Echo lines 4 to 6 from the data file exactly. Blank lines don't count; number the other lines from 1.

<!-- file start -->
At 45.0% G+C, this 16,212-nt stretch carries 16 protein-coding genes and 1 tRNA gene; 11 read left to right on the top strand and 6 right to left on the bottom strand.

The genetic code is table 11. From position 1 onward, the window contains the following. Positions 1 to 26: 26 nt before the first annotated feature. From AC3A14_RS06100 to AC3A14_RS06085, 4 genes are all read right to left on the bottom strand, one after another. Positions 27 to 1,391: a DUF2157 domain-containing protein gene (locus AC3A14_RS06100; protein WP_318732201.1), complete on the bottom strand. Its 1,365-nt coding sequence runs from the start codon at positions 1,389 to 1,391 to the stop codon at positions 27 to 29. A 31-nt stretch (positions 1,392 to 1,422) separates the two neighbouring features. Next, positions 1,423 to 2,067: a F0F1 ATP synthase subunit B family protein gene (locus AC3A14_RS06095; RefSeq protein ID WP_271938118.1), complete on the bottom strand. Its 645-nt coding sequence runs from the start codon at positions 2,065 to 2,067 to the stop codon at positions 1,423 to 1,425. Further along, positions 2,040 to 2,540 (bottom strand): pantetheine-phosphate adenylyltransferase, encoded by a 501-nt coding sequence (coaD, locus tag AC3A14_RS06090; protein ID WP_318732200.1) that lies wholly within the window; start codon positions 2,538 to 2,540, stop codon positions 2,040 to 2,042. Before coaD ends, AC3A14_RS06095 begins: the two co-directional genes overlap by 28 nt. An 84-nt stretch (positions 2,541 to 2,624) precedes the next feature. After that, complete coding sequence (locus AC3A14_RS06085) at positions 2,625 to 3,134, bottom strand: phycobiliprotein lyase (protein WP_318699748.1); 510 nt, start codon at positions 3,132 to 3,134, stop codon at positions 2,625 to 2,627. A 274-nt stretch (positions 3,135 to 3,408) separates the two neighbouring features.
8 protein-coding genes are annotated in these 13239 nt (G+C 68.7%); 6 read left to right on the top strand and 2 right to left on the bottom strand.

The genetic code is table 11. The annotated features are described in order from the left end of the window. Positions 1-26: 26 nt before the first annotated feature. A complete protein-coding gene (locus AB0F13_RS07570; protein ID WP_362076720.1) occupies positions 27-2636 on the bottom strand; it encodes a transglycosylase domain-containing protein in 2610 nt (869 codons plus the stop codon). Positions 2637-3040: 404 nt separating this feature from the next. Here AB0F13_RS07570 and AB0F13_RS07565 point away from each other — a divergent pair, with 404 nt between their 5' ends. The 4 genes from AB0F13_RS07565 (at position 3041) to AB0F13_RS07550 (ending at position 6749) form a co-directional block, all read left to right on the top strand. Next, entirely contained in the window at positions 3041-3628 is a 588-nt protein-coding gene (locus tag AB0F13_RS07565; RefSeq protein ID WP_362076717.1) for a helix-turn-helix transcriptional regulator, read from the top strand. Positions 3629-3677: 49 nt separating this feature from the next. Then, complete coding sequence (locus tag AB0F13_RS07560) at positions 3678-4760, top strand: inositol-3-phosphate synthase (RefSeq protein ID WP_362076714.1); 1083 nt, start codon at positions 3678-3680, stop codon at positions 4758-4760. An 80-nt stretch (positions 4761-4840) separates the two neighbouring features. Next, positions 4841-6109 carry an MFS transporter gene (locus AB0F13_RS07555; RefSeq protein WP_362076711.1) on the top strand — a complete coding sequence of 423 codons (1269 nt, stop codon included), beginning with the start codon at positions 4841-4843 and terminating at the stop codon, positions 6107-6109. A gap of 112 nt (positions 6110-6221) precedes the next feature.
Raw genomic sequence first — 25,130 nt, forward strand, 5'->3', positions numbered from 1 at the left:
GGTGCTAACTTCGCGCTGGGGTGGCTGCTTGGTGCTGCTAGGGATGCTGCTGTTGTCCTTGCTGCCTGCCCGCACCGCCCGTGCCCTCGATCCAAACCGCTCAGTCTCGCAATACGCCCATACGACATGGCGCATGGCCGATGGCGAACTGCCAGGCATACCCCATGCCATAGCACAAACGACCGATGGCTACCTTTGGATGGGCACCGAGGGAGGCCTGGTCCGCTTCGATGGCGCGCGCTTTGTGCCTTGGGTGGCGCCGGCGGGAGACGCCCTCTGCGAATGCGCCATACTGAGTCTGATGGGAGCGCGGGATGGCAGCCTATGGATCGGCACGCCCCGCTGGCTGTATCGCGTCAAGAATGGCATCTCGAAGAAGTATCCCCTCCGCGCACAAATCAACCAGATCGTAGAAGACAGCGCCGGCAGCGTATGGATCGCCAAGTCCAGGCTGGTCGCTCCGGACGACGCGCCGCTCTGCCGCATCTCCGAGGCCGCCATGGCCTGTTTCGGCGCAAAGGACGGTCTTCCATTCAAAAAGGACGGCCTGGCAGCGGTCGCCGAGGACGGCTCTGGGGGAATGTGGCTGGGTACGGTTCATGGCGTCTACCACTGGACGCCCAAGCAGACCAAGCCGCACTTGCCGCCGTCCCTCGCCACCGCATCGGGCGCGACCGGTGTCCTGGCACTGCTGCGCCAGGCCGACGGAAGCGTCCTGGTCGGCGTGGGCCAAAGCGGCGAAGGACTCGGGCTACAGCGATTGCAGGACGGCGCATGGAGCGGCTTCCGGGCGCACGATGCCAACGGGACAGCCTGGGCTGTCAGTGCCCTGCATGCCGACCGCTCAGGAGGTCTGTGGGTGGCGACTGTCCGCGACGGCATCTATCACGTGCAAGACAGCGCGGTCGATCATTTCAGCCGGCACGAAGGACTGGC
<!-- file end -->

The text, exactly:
The genetic code is table 11. The annotated features are described in order from the left end of the window. Positions 1-26: 26 nt before the first annotated feature. A complete protein-coding gene (locus AB0F13_RS07570; protein ID WP_362076720.1) occupies positions 27-2636 on the bottom strand; it encodes a transglycosylase domain-containing protein in 2610 nt (869 codons plus the stop codon). Positions 2637-3040: 404 nt separating this feature from the next. Here AB0F13_RS07570 and AB0F13_RS07565 point away from each other — a divergent pair, with 404 nt between their 5' ends. The 4 genes from AB0F13_RS07565 (at position 3041) to AB0F13_RS07550 (ending at position 6749) form a co-directional block, all read left to right on the top strand. Next, entirely contained in the window at positions 3041-3628 is a 588-nt protein-coding gene (locus tag AB0F13_RS07565; RefSeq protein ID WP_362076717.1) for a helix-turn-helix transcriptional regulator, read from the top strand. Positions 3629-3677: 49 nt separating this feature from the next. Then, complete coding sequence (locus tag AB0F13_RS07560) at positions 3678-4760, top strand: inositol-3-phosphate synthase (RefSeq protein ID WP_362076714.1); 1083 nt, start codon at positions 3678-3680, stop codon at positions 4758-4760. An 80-nt stretch (positions 4761-4840) separates the two neighbouring features. Next, positions 4841-6109 carry an MFS transporter gene (locus AB0F13_RS07555; RefSeq protein WP_362076711.1) on the top strand — a complete coding sequence of 423 codons (1269 nt, stop codon included), beginning with the start codon at positions 4841-4843 and terminating at the stop codon, positions 6107-6109. A gap of 112 nt (positions 6110-6221) precedes the next feature.
Raw genomic sequence first — 25,130 nt, forward strand, 5'->3', positions numbered from 1 at the left:
GGTGCTAACTTCGCGCTGGGGTGGCTGCTTGGTGCTGCTAGGGATGCTGCTGTTGTCCTTGCTGCCTGCCCGCACCGCCCGTGCCCTCGATCCAAACCGCTCAGTCTCGCAATACGCCCATACGACATGGCGCATGGCCGATGGCGAACTGCCAGGCATACCCCATGCCATAGCACAAACGACCGATGGCTACCTTTGGATGGGCACCGAGGGAGGCCTGGTCCGCTTCGATGGCGCGCGCTTTGTGCCTTGGGTGGCGCCGGCGGGAGACGCCCTCTGCGAATGCGCCATACTGAGTCTGATGGGAGCGCGGGATGGCAGCCTATGGATCGGCACGCCCCGCTGGCTGTATCGCGTCAAGAATGGCATCTCGAAGAAGTATCCCCTCCGCGCACAAATCAACCAGATCGTAGAAGACAGCGCCGGCAGCGTATGGATCGCCAAGTCCAGGCTGGTCGCTCCGGACGACGCGCCGCTCTGCCGCATCTCCGAGGCCGCCATGGCCTGTTTCGGCGCAAAGGACGGTCTTCCATTCAAAAAGGACGGCCTGGCAGCGGTCGCCGAGGACGGCTCTGGGGGAATGTGGCTGGGTACGGTTCATGGCGTCTACCACTGGACGCCCAAGCAGACCAAGCCGCACTTGCCGCCGTCCCTCGCCACCGCATCGGGCGCGACCGGTGTCCTGGCACTGCTGCGCCAGGCCGACGGAAGCGTCCTGGTCGGCGTGGGCCAAAGCGGCGAAGGACTCGGGCTACAGCGATTGCAGGACGGCGCATGGAGCGGCTTCCGGGCGCACGATGCCAACGGGACAGCCTGGGCTGTCAGTGCCCTGCATGCCGACCGCTCAGGAGGTCTGTGGGTGGCGACTGTCCGCGACGGCATCTATCACGTGCAAGACAGCGCGGTCGATCATTTCAGCCGGCACGAAGGACTGGC